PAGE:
The lack of accountability in the delivery of medical services within the State system in Ireland is very deeply rooted. 10 years ago, hospital doctors stopped paying for their own insurance and the State agreed to pick up the tab. The State set up a special claims agency called the Clinical Indemnity Scheme and to spare the blushes of errant doctors, they ask, almost insist, that the victims refrain from naming the doctors in proceedings. There is no financial consequence for the doctor if he or she is found to have harmed the patient, no matter how much compensation the State has to pay out while the issue of disciplinary proceedings seems to be left entirely to the Medical Council who usually only become involved when there is a patient complaint. You can imagine how rare those are in the context of how few take legal action. It appears that precisely nothing is currently being done to address this lack of accountability and while that continues, so will the harm to patients.

The culture of secrecy is something that should have disappeared when the State absolved hospital doctors of their accountability 10 years ago – but it didn’t, at least in the majority of cases. In some serious cases of misdiagnosis, I have noted that doctors have taken the difficult step of calling in their patient to inform them of an error. It must take a lot of courage to make such an admission because of the human consequences. After all, if I in my legal practice make a mistake, it can be corrected with money, no matter how big an error whereas no amount of money can turn the clock back on a negligent medical investigation or treatment.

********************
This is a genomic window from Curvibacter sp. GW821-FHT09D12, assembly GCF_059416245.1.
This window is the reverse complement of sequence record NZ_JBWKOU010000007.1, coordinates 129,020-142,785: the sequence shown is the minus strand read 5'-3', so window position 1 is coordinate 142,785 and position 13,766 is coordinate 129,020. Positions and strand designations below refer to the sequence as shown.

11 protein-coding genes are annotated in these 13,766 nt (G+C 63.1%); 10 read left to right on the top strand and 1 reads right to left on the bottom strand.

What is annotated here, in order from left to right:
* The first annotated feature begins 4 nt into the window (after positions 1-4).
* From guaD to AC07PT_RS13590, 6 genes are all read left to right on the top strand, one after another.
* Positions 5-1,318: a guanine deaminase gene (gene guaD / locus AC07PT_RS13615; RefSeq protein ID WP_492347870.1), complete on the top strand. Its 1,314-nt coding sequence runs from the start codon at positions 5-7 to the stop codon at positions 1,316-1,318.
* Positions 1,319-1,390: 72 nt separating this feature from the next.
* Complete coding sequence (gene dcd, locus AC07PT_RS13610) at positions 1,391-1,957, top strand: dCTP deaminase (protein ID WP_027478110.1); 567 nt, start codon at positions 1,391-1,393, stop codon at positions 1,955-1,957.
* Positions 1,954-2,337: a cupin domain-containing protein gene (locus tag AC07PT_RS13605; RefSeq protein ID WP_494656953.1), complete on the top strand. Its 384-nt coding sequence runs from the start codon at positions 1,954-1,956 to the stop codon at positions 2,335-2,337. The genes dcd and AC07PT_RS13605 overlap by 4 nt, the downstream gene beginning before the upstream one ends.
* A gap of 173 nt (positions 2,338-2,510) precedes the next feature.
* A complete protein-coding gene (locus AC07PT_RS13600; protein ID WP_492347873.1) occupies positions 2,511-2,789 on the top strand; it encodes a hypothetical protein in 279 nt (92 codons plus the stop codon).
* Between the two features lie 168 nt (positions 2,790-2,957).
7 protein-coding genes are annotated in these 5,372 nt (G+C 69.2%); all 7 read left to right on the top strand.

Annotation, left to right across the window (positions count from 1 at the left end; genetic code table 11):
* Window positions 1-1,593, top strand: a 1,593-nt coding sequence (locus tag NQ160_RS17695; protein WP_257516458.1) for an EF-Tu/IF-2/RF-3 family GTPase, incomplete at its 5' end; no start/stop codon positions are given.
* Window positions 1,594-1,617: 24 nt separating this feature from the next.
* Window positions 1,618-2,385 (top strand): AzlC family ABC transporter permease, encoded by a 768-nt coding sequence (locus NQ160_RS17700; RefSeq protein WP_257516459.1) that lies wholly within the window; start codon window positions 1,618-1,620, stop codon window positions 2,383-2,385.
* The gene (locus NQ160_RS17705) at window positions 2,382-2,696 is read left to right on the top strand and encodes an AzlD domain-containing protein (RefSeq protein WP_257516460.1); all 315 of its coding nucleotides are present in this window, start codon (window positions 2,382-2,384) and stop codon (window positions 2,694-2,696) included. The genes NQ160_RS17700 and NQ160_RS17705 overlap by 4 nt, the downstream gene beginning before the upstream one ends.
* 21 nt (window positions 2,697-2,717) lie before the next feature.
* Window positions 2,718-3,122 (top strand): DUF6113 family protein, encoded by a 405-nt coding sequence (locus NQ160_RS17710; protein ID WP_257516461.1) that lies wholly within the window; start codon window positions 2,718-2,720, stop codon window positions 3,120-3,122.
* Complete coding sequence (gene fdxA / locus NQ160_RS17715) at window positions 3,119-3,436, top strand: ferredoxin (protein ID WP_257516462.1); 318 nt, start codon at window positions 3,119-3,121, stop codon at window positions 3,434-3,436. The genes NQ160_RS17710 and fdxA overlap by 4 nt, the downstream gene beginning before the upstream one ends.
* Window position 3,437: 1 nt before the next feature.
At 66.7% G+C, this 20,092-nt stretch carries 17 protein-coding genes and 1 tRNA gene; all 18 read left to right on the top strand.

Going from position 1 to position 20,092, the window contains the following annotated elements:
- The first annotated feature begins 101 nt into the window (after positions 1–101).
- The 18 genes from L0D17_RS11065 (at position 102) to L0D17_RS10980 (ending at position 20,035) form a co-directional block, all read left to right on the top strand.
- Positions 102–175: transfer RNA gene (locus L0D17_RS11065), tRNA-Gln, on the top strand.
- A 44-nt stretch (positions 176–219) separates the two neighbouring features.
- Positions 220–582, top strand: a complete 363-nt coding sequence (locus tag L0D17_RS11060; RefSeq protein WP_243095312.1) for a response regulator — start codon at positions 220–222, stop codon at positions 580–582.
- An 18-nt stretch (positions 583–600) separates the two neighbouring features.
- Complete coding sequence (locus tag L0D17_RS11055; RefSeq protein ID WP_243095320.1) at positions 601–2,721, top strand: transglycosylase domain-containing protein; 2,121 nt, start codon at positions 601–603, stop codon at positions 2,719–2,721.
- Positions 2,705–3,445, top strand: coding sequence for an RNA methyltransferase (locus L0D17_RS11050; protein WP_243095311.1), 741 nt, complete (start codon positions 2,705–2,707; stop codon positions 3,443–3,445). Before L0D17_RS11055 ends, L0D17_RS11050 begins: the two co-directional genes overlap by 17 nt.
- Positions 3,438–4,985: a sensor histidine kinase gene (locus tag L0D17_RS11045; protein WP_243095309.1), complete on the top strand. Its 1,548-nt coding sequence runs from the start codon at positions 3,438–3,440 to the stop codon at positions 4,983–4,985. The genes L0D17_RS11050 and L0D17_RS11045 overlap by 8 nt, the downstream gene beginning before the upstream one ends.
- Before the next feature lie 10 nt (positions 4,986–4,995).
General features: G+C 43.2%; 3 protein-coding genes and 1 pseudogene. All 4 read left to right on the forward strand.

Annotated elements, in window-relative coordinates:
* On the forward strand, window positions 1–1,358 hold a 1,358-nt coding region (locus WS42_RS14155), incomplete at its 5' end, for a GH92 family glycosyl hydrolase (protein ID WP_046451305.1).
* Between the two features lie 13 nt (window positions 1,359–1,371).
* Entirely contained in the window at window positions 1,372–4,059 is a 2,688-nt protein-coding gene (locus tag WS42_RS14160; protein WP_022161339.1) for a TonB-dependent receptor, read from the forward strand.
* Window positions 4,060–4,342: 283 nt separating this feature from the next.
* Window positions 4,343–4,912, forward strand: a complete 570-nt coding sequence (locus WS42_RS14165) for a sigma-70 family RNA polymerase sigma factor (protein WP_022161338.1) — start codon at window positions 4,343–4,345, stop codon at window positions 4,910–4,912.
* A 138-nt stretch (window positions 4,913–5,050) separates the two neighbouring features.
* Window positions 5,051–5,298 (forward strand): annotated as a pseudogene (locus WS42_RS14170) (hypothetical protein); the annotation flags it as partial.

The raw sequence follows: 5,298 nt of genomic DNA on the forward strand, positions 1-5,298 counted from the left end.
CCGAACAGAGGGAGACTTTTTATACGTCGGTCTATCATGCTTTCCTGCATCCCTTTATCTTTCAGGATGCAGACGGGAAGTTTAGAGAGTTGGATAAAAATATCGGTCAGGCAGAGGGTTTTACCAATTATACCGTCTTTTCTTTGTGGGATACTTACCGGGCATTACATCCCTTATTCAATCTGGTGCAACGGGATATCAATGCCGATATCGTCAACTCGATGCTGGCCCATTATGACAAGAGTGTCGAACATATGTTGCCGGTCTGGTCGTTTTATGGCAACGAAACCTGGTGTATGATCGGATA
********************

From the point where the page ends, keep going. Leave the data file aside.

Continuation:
It is a fundamental right of a patient to be given what is now known as ‘open disclosure’. Open disclosure refers to the concept of candidly discussing adverse events that have caused a patient unintended harm, investigating the adverse event and learning from it to minimise the risk of recurrence.

At present there is draft legislation that has been gathering dust for the last 6 years which, if made law, would oblige doctors to inform patients when adverse events occur. But open disclosure is about more than just informing the patient of an error, it is the change of a mind-set from “Deny & Defend” to “Apologise and learn when you are wrong, explain and vigorously defend when you are right while viewing court as a last resort”.

This change in approach has been tried and tested in the United States by the University of Michigan Health System at Ann Arbor. They found that when patients were informed of an error in their care, they and their families tended to want:

1. An acknowledgement

2. An explanation

3. An apology

4. A reassurance for the prevention

of recurrence

When they adopted this new approach of honesty and openness, they found that claims against the hospitals halved over a 6 year period and continued to decline. So the healthcare provider did the right and moral thing, their defence lawyers behaved responsibly and only defended cases when they honestly believed they were right, patients felt more respected and better cared for and above all, the healthcare service was spared a lot of expensive litigation and had more money to fund its services for the betterment of the patients.

Such a shift in approach is like a leap of faith but it is necessary and it is the right thing to do. The Michigan experience would also suggest that there is a big financial benefit also for the State proving that in the end, honesty really is the best policy.

If you have a query regarding this article, call Cian O’Carroll Solicitors, A Medical Negligence & Personal Injury Law Firm on FREEPHONE 1-800 60-70-80 or visit our website at WWW.TIPPLAW.COM